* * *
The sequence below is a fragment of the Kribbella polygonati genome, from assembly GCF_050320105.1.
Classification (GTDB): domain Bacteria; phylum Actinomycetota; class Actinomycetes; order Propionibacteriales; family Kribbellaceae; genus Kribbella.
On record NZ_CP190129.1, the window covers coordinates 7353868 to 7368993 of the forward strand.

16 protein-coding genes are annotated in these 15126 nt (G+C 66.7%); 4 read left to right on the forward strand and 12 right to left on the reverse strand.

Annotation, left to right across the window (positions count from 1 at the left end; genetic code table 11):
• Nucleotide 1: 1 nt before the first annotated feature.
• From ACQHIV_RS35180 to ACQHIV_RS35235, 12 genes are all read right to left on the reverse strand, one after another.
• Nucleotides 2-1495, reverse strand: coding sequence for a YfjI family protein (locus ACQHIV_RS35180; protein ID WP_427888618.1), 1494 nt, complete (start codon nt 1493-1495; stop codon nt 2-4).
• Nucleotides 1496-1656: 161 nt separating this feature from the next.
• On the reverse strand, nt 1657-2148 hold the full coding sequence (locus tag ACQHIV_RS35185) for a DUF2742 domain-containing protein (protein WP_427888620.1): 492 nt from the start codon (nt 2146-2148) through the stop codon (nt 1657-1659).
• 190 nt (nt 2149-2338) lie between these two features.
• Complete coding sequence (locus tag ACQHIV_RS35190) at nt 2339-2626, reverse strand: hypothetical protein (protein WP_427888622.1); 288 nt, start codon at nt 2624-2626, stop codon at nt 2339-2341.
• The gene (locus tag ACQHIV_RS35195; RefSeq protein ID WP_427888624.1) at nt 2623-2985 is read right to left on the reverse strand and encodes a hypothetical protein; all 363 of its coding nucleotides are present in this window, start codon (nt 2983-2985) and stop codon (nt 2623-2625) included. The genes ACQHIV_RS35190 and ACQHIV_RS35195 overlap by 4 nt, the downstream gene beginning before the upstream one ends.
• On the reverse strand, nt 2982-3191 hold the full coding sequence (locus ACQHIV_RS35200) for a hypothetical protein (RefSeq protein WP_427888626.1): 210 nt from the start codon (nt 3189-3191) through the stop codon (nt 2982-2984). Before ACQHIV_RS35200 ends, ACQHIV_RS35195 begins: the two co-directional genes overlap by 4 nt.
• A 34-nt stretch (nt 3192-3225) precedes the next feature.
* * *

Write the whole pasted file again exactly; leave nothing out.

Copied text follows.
The sequence below is a fragment of the Kribbella polygonati genome, from assembly GCF_050320105.1.
Classification (GTDB): domain Bacteria; phylum Actinomycetota; class Actinomycetes; order Propionibacteriales; family Kribbellaceae; genus Kribbella.
On record NZ_CP190129.1, the window covers coordinates 7353868 to 7368993 of the forward strand.

16 protein-coding genes are annotated in these 15126 nt (G+C 66.7%); 4 read left to right on the forward strand and 12 right to left on the reverse strand.

Annotation, left to right across the window (positions count from 1 at the left end; genetic code table 11):
• Nucleotide 1: 1 nt before the first annotated feature.
• From ACQHIV_RS35180 to ACQHIV_RS35235, 12 genes are all read right to left on the reverse strand, one after another.
• Nucleotides 2-1495, reverse strand: coding sequence for a YfjI family protein (locus ACQHIV_RS35180; protein ID WP_427888618.1), 1494 nt, complete (start codon nt 1493-1495; stop codon nt 2-4).
• Nucleotides 1496-1656: 161 nt separating this feature from the next.
• On the reverse strand, nt 1657-2148 hold the full coding sequence (locus tag ACQHIV_RS35185) for a DUF2742 domain-containing protein (protein WP_427888620.1): 492 nt from the start codon (nt 2146-2148) through the stop codon (nt 1657-1659).
• 190 nt (nt 2149-2338) lie between these two features.
• Complete coding sequence (locus tag ACQHIV_RS35190) at nt 2339-2626, reverse strand: hypothetical protein (protein WP_427888622.1); 288 nt, start codon at nt 2624-2626, stop codon at nt 2339-2341.
• The gene (locus tag ACQHIV_RS35195; RefSeq protein ID WP_427888624.1) at nt 2623-2985 is read right to left on the reverse strand and encodes a hypothetical protein; all 363 of its coding nucleotides are present in this window, start codon (nt 2983-2985) and stop codon (nt 2623-2625) included. The genes ACQHIV_RS35190 and ACQHIV_RS35195 overlap by 4 nt, the downstream gene beginning before the upstream one ends.
• On the reverse strand, nt 2982-3191 hold the full coding sequence (locus ACQHIV_RS35200) for a hypothetical protein (RefSeq protein WP_427888626.1): 210 nt from the start codon (nt 3189-3191) through the stop codon (nt 2982-2984). Before ACQHIV_RS35200 ends, ACQHIV_RS35195 begins: the two co-directional genes overlap by 4 nt.
• A 34-nt stretch (nt 3192-3225) precedes the next feature.